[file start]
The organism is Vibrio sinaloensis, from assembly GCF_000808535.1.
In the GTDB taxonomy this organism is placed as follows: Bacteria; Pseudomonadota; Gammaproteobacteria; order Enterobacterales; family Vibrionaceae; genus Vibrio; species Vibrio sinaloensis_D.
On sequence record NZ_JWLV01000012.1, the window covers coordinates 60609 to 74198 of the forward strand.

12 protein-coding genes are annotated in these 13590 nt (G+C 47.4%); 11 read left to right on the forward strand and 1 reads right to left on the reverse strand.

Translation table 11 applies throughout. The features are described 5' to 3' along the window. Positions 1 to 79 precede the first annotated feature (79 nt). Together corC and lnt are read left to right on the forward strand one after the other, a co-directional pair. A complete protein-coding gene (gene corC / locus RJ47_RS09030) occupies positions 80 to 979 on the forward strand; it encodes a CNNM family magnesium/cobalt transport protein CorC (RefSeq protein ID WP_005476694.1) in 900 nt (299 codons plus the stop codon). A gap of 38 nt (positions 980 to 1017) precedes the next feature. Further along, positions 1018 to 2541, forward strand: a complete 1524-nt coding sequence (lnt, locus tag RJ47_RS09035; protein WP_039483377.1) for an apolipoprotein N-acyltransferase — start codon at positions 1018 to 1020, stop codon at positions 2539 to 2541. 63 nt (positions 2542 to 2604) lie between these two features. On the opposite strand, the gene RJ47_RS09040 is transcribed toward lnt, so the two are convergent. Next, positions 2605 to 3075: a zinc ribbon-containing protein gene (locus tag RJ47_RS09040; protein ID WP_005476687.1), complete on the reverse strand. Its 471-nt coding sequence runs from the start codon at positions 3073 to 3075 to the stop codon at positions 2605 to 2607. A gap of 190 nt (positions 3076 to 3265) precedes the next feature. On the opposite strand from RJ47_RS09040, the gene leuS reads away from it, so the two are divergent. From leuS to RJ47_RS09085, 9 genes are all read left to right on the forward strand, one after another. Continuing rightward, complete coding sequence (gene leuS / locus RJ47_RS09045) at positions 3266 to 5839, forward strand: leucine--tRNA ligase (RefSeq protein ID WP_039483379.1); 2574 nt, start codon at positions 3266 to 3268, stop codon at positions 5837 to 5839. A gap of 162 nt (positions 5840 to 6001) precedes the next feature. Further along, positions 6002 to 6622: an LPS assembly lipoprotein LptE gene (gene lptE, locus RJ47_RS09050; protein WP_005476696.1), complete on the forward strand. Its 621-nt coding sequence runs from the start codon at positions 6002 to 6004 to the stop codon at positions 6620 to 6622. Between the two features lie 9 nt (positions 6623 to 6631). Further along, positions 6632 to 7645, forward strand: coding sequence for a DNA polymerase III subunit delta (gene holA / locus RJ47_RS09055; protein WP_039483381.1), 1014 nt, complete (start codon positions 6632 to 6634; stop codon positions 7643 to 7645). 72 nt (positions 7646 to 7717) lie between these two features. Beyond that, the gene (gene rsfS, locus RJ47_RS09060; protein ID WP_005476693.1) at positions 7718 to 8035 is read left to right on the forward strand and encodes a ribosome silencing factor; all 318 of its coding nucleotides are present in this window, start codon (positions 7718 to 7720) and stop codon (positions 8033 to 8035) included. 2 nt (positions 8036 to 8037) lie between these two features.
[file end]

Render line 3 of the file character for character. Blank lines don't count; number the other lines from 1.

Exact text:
On sequence record NZ_JWLV01000012.1, the window covers coordinates 60609 to 74198 of the forward strand.